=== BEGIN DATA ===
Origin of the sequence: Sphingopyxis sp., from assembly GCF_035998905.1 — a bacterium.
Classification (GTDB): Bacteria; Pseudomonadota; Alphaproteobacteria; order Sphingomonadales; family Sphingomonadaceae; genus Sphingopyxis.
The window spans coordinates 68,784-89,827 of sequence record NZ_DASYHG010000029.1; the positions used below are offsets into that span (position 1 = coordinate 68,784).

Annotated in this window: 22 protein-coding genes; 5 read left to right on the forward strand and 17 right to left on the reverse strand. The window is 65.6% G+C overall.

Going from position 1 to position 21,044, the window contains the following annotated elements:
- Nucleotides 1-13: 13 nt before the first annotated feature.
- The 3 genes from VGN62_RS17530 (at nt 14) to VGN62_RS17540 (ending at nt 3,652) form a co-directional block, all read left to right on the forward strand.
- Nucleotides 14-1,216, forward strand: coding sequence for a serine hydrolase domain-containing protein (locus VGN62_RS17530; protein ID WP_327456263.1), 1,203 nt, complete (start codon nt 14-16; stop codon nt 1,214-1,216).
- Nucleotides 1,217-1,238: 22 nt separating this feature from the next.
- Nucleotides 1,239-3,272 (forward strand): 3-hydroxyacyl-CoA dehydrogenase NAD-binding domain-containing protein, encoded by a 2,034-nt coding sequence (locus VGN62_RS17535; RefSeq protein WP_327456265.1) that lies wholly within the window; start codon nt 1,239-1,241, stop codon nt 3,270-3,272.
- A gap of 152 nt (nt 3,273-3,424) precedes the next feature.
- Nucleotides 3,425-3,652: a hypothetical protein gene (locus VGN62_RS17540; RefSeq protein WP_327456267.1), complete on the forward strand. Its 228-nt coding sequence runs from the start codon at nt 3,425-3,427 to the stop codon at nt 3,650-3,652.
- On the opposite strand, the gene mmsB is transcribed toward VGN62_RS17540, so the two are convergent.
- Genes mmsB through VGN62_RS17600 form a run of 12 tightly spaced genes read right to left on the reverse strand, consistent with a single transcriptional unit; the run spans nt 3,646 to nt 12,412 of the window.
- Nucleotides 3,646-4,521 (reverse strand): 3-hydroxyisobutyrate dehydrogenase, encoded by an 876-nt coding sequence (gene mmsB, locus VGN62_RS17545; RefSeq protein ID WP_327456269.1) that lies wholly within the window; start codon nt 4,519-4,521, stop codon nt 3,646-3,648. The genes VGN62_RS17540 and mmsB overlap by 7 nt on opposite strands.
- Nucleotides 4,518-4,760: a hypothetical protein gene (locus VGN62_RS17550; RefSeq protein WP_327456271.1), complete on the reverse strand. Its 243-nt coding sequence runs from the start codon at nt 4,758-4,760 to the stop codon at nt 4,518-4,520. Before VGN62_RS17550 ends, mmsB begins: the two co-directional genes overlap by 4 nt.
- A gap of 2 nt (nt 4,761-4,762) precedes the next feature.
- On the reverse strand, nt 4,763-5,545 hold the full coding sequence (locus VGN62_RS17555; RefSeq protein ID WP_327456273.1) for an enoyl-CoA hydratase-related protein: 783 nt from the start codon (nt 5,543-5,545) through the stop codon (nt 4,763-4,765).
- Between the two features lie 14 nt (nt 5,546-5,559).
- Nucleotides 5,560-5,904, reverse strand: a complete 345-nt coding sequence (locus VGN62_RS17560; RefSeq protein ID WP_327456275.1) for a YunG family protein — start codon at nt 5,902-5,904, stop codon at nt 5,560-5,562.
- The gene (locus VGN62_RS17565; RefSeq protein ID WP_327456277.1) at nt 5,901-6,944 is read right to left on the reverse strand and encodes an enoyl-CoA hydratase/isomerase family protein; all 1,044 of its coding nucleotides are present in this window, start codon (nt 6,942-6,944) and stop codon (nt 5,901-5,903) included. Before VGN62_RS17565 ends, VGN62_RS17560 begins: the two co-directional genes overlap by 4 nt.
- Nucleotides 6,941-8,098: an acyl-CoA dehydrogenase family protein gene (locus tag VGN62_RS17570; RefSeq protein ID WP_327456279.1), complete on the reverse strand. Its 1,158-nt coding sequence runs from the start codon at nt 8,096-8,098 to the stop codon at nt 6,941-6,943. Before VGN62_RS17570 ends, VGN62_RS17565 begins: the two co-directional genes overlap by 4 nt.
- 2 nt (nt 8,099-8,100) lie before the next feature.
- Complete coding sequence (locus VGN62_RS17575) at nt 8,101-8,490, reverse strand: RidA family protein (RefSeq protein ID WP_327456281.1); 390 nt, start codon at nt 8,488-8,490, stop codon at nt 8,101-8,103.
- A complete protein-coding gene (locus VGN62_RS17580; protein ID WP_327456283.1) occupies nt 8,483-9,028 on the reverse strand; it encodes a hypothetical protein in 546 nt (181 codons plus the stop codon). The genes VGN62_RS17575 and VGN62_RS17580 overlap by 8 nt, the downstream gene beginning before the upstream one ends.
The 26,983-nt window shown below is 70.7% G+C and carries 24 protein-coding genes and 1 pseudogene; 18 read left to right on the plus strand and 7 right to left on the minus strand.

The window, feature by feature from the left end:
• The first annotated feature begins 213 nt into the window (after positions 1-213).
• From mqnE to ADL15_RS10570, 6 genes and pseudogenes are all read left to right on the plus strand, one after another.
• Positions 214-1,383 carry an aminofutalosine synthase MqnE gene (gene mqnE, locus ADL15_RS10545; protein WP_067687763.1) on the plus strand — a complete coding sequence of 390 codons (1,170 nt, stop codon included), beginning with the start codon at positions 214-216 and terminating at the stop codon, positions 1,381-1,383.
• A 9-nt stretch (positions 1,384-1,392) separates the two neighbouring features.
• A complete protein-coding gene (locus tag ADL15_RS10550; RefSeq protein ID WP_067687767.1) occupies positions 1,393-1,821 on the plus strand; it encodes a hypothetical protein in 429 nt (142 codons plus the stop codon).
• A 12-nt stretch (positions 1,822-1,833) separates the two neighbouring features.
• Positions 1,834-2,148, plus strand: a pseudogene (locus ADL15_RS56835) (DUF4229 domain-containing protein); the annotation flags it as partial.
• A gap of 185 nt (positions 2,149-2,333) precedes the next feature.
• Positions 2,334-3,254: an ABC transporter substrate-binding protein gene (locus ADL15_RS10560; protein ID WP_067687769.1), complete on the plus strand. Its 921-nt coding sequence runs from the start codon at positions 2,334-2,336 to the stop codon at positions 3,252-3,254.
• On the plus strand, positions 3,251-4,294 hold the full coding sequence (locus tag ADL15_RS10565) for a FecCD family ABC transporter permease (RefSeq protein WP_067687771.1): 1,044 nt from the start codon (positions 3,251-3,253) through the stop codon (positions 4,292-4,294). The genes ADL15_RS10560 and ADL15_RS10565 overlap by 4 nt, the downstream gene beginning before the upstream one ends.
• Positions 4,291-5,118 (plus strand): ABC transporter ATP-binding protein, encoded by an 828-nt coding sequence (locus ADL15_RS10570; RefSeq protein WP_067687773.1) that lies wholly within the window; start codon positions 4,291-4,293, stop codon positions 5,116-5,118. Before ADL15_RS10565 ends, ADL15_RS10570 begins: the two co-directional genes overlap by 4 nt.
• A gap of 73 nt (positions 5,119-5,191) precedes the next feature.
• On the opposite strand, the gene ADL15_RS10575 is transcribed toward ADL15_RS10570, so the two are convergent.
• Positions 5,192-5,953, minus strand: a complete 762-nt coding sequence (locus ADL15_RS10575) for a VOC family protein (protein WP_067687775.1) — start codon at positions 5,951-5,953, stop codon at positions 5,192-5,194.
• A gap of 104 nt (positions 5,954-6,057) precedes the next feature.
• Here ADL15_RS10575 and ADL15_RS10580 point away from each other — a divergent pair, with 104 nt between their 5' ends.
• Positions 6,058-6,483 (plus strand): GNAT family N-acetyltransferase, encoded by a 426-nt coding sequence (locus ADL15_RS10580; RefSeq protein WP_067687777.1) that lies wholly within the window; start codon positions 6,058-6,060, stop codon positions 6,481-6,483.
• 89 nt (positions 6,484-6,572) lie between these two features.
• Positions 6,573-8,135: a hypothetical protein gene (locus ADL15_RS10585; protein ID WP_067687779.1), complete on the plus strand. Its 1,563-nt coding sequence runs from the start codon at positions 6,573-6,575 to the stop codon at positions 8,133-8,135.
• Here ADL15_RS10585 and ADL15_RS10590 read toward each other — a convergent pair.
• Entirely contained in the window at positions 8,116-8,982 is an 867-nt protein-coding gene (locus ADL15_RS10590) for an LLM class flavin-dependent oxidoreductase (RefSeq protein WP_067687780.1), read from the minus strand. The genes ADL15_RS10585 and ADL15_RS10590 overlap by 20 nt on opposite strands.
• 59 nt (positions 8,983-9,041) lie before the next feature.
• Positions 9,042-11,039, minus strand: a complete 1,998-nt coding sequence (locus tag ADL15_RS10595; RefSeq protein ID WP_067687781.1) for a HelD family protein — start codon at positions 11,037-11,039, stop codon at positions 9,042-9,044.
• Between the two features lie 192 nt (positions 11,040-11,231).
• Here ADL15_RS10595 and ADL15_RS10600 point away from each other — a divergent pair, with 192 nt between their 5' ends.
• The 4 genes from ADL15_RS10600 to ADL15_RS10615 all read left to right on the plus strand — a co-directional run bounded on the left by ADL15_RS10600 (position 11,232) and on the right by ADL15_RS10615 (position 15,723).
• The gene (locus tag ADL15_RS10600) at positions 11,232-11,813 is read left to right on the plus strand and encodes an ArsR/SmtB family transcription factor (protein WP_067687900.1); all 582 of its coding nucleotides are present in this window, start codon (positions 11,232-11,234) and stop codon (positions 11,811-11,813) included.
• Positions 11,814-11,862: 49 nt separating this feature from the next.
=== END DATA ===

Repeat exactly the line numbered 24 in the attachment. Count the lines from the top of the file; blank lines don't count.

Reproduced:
- Complete coding sequence (locus VGN62_RS17575) at nt 8,101-8,490, reverse strand: RidA family protein (RefSeq protein ID WP_327456281.1); 390 nt, start codon at nt 8,488-8,490, stop codon at nt 8,101-8,103.